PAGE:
U.S. new-car sales up 3.5 percent over April 2015

(May 4, 2016) Ford, Fiat Chrysler, Nissan, Honda and Toyota were the big winners among the larger automotive companies in April new-car sales that were up 3.5 percent over April 2015 with 1.506 million vehicles sold.

“Consumer preference for SUVs and pickup trucks continued unabated in April,” said Reid Bigland, FCA’s senior vice president for North America sales. Sales at FCA were up 6 percent over last year with monthly sales of 199,631.

Honda Motor Co. said sales surged 14 percent — an April record for the company — including a 15 percent boost in its namesake brand to go with a 9 percent increase at the Acura brand. It was Honda's best April on record with 148,829 sales. The new Civic led the way with 35,331 units sold.

Nissan soared 13 percent for its third double-digit gain of 2016. Nissan division sales totaled 113,429, up 14 percent, an April record led by the the refreshed Altima with 28,484 sales, Rogue crossover with 23,173 and the refreshed Sentra with 19,145 sales.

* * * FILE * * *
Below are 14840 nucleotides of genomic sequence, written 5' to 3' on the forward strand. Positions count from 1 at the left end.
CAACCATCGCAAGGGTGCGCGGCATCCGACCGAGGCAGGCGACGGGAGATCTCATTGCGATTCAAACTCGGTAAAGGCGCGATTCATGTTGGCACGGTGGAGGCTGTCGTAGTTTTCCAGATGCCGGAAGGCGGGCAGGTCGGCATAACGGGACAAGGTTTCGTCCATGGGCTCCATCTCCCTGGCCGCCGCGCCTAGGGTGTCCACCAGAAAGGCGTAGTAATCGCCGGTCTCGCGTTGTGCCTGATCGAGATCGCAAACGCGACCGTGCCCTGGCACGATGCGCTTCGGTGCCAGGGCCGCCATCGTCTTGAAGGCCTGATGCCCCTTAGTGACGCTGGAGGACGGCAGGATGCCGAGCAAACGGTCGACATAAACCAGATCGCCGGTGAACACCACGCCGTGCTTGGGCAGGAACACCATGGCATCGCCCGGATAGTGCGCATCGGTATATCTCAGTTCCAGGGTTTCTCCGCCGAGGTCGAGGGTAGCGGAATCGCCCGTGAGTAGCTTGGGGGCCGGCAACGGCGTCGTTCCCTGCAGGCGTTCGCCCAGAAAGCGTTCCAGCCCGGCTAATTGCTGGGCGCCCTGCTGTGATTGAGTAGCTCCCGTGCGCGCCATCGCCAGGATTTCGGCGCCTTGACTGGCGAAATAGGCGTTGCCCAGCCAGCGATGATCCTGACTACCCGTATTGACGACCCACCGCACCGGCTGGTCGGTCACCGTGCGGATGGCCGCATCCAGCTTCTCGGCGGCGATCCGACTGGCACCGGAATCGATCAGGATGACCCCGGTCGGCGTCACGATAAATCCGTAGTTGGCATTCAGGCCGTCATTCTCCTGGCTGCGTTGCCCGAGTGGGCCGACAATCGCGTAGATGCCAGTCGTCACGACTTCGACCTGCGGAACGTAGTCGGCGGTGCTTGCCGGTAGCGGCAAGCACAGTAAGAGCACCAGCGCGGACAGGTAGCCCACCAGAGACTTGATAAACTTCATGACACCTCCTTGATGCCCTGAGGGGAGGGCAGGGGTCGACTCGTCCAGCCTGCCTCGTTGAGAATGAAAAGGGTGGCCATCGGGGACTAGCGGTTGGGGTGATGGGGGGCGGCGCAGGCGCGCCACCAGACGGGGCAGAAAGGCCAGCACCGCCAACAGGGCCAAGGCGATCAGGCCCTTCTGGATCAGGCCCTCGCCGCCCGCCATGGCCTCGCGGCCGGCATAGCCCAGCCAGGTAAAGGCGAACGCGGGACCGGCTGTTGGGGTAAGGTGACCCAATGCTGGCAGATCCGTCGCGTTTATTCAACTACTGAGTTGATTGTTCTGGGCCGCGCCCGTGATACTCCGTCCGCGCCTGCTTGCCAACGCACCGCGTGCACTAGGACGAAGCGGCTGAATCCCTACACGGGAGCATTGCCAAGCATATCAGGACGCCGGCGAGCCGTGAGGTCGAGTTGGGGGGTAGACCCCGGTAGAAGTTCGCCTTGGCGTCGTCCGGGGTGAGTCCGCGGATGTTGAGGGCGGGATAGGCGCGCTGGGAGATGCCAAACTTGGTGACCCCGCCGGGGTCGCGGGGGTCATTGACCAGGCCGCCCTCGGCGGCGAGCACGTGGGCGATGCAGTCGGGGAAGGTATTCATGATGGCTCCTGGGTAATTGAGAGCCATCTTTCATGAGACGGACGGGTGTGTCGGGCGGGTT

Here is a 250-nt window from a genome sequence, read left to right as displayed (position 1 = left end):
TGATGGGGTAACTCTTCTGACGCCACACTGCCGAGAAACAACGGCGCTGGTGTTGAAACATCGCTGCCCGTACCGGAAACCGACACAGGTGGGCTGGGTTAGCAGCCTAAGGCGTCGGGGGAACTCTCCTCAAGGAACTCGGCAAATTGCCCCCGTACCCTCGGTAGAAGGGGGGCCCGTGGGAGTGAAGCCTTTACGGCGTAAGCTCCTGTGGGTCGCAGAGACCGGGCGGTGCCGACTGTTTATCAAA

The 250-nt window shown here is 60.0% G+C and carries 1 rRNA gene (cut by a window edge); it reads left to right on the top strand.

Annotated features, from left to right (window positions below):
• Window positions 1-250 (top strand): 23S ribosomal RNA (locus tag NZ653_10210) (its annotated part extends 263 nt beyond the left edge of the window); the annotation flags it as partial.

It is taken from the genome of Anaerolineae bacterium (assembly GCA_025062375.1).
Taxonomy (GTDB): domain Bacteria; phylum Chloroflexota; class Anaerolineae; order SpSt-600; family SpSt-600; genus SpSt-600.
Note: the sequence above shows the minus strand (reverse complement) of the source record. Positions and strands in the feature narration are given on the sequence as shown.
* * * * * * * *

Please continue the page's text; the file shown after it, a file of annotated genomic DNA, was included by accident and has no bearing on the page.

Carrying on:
Ford sales were up 3.8 percent with 229,557 units sold. Sales of the Explorer rose 25 percent, in contrast with declines for two other crossovers, the Escape and Edge. Ford’s car sales fell 12 percent, including a 17 percent drop for the Fusion midsize sedan. Ford says full-size pickups outsold midsize cars in April. Full-size pickups gained a full point of share and midsize cars lost a full point. Lincoln brand sales were up 20 percent led by the MKC crossover.

Toyota sales were up 3.8 percent to 211,125. The soon to be terminated Scion brand saw sales rise 54.1 percent from 4,309 to 6,640. Lexus sales were down 3.8 percent in April.

General Motors had a disappointing month with sales down 3.5 percent from April 2015. Cadillac was the biggest loser, dropping 29 percent. Buick was down 2.8 percent and Chevrolet was off 2.3 percent.

Other success stories include Audi where sales were up 5.8 percent on the strength of its SUVs; Volvo jumped 33 percent; and Subaru sales were up 6.6 percent, the company's 53rd consecutive month of growth in the U.S.

Volkswagen, embroiled in the diesel cheating scandal, saw sales dip 9.7 percent from April 2015.